Assisting the process of prison reform in Sudan
Over two decades of civil war in Africa's largest country has destroyed much of the infrastructure including courts and prisons. The impact of war has been severe and the Government of Southern Sudan (GoSS) now faces the challenge of rebuilding institutions, which have been largely destroyed during the war.
In partnership with the United Nations Mission in Sudan (
UNMIS ) and in cooperation with the International Centre for Criminal Law Reform and Criminal Justice Policy (ICCLR), the United Nations Office on Drugs and Crime (UNODC) has developed a programme to strengthen the institutional capacity of the Southern Sudan Prison Service (SSPS) and improve its ability to meet international human rights standards as part of the overall development of the criminal justice system.
Phase I Prison Reform
Acknowledging the need for reestablishing rule of law institutions, a specific requirement has been identified by the GoSS for assistance in rebuilding the capacity of prison management to lead the process of reform. Initial UNODC activities seek to address this need and meet the request for assistance in working together with the Government to achieve sustainable reform and development of an effective criminal justice system which adheres to international standards and norms. In December 2007 at the invitation of GoSS, the UNODC in partnership and in cooperation with UNMIS Corrections Advisory Unit began the first phase of a project in assisting the process of prison reform.
Key elements of Phase 1
Phase 1 Activities
Continuing Prison Reform
While the achievements of Phase I are vast and notable, there is an urgent need to continue the reform efforts in improving institutional capacity, providing infrastructure, equipment and the training of a professional cadre to ensure humane incarceration and rehabilitation of inmates. Thus, while the activities under Phase I have begun, the process of strengthening the institutional capacity of the Prison Service and introducing training of officers, there is still much work required in order to provide for a system which adheres to the rule of law and is both respected and supported by police, government and the community.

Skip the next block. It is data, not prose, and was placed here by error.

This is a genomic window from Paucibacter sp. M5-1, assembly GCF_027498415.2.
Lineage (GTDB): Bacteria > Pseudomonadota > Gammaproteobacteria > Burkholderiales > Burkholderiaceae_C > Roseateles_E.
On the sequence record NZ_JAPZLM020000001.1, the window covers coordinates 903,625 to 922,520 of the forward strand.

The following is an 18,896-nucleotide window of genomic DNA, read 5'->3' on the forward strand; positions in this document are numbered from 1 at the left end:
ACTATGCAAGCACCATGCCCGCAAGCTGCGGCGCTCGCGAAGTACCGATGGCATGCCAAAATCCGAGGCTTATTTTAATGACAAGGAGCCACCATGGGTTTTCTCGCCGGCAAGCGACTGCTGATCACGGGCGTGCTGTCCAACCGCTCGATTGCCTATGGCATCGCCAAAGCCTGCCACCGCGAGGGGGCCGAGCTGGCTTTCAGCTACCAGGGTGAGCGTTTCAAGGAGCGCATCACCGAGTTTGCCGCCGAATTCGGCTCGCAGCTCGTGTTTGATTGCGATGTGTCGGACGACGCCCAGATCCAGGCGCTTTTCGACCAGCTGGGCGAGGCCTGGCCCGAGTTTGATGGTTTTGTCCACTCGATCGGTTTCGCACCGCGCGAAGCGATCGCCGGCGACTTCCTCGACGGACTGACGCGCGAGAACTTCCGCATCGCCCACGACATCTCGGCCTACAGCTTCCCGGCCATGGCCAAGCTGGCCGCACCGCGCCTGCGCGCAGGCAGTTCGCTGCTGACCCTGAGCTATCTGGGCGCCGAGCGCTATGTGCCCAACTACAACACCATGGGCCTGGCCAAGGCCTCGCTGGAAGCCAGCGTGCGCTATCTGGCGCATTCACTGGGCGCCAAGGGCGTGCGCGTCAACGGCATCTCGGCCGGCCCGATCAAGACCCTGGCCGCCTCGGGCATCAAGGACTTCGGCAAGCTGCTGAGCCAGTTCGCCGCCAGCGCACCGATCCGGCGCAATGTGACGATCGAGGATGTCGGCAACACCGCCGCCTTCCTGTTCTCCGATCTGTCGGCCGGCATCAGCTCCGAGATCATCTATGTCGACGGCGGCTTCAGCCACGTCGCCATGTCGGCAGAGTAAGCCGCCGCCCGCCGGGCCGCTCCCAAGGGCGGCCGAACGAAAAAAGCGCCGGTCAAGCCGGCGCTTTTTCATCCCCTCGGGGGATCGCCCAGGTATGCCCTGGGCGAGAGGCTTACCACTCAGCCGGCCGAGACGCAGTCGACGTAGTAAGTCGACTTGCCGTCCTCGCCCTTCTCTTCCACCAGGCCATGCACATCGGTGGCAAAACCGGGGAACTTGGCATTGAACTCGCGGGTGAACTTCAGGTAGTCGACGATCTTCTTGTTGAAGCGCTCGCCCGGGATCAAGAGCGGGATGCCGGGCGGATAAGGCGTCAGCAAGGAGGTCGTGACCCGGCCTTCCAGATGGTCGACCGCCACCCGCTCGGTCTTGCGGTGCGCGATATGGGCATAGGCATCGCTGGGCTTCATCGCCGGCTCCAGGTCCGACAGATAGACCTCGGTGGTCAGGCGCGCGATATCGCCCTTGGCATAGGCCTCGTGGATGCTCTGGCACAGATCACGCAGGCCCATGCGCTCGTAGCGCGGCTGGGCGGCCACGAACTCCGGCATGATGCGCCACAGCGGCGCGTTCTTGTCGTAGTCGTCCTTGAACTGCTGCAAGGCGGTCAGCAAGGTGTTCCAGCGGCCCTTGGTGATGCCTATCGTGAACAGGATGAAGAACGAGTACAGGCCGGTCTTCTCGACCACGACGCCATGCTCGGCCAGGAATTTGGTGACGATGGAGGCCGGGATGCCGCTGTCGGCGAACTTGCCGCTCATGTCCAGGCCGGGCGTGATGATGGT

Building upon the successes and achievements of Phase I and at the request of both UNMIS and the Southern Sudan Prison Service, a second phase of the project is beginning to be developed. The second phase expands the scope of reform by addressing new elements identified under the initial phase.
As Phase I clearly illustrated, the partnership with UNODC and UNMIS and ICCLR have been well received by the GoSS, the Prison Service and the general community. Phase II therefore seeks to build on the enthusiasm of the senior management of the Prison Service and GoSS to engage in sustained reforms.
The objectives of Phase II involve:
Building a leadership cadre;
Developing management and information systems;
Developing laws, policies and standing orders to support reforms;
Ensuring lawful detention and adherence to the rule of law;
Improving the well being of vulnerable groups of prisoners; and
Improving prison conditions and prisoner health.
By achieving these reform objectives, the project will contribute to the Government of Southern Sudan's efforts to rebuild its correctional system and bring it into conformity with internationally recognized minimum standards. By so doing, the project will promote the rule of law and the establishment of an efficient, effective and humane criminal justice system.
Real life stories from the field
UNODC wishes to acknowledge the support of the Government of Canada in funding Phase I of this project.
It is not the uniform one wears which is important as a prison officer, but rather it is the knowledge an officer acquires and how such knowledge is used
Prison Service Director General
Agasio Akol Tong
Southern Sudan prison staff at Lologo
Prisoners in Juba women's Prison
Inside a prison in Sudan
Juba women's prison
Southern Sudan prison staff at Lologo